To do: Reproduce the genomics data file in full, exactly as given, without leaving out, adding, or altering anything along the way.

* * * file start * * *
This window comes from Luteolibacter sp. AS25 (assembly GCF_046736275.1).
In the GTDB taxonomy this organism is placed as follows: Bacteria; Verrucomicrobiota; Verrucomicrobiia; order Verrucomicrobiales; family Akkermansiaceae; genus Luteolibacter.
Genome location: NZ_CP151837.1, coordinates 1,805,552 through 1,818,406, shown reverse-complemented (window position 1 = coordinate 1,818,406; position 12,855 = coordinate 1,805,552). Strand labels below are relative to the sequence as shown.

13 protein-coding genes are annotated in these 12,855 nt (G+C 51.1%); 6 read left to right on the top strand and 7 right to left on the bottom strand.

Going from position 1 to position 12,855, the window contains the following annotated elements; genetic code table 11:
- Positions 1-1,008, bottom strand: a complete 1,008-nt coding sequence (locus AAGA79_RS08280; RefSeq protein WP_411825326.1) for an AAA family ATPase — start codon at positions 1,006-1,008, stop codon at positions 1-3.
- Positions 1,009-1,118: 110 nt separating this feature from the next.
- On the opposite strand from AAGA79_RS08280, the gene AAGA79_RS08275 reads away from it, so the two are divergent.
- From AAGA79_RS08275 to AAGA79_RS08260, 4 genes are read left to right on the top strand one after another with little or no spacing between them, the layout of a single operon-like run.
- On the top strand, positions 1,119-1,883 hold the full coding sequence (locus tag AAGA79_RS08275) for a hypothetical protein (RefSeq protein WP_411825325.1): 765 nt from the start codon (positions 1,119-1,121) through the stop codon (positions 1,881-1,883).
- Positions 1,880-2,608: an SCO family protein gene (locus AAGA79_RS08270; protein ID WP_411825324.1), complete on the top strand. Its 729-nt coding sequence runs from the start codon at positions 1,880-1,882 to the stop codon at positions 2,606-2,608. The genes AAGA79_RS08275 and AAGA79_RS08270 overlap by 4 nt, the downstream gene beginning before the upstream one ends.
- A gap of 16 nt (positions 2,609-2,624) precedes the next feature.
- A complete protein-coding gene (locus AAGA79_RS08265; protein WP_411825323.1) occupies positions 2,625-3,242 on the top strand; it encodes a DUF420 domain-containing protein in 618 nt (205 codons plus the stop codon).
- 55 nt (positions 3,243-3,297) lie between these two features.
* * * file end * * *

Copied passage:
This window comes from Luteolibacter sp. AS25 (assembly GCF_046736275.1).
In the GTDB taxonomy this organism is placed as follows: Bacteria; Verrucomicrobiota; Verrucomicrobiia; order Verrucomicrobiales; family Akkermansiaceae; genus Luteolibacter.
Genome location: NZ_CP151837.1, coordinates 1,805,552 through 1,818,406, shown reverse-complemented (window position 1 = coordinate 1,818,406; position 12,855 = coordinate 1,805,552). Strand labels below are relative to the sequence as shown.

13 protein-coding genes are annotated in these 12,855 nt (G+C 51.1%); 6 read left to right on the top strand and 7 right to left on the bottom strand.

Going from position 1 to position 12,855, the window contains the following annotated elements; genetic code table 11:
- Positions 1-1,008, bottom strand: a complete 1,008-nt coding sequence (locus AAGA79_RS08280; RefSeq protein WP_411825326.1) for an AAA family ATPase — start codon at positions 1,006-1,008, stop codon at positions 1-3.
- Positions 1,009-1,118: 110 nt separating this feature from the next.
- On the opposite strand from AAGA79_RS08280, the gene AAGA79_RS08275 reads away from it, so the two are divergent.
- From AAGA79_RS08275 to AAGA79_RS08260, 4 genes are read left to right on the top strand one after another with little or no spacing between them, the layout of a single operon-like run.
- On the top strand, positions 1,119-1,883 hold the full coding sequence (locus tag AAGA79_RS08275) for a hypothetical protein (RefSeq protein WP_411825325.1): 765 nt from the start codon (positions 1,119-1,121) through the stop codon (positions 1,881-1,883).
- Positions 1,880-2,608: an SCO family protein gene (locus AAGA79_RS08270; protein ID WP_411825324.1), complete on the top strand. Its 729-nt coding sequence runs from the start codon at positions 1,880-1,882 to the stop codon at positions 2,606-2,608. The genes AAGA79_RS08275 and AAGA79_RS08270 overlap by 4 nt, the downstream gene beginning before the upstream one ends.
- A gap of 16 nt (positions 2,609-2,624) precedes the next feature.
- A complete protein-coding gene (locus AAGA79_RS08265; protein WP_411825323.1) occupies positions 2,625-3,242 on the top strand; it encodes a DUF420 domain-containing protein in 618 nt (205 codons plus the stop codon).
- 55 nt (positions 3,243-3,297) lie between these two features.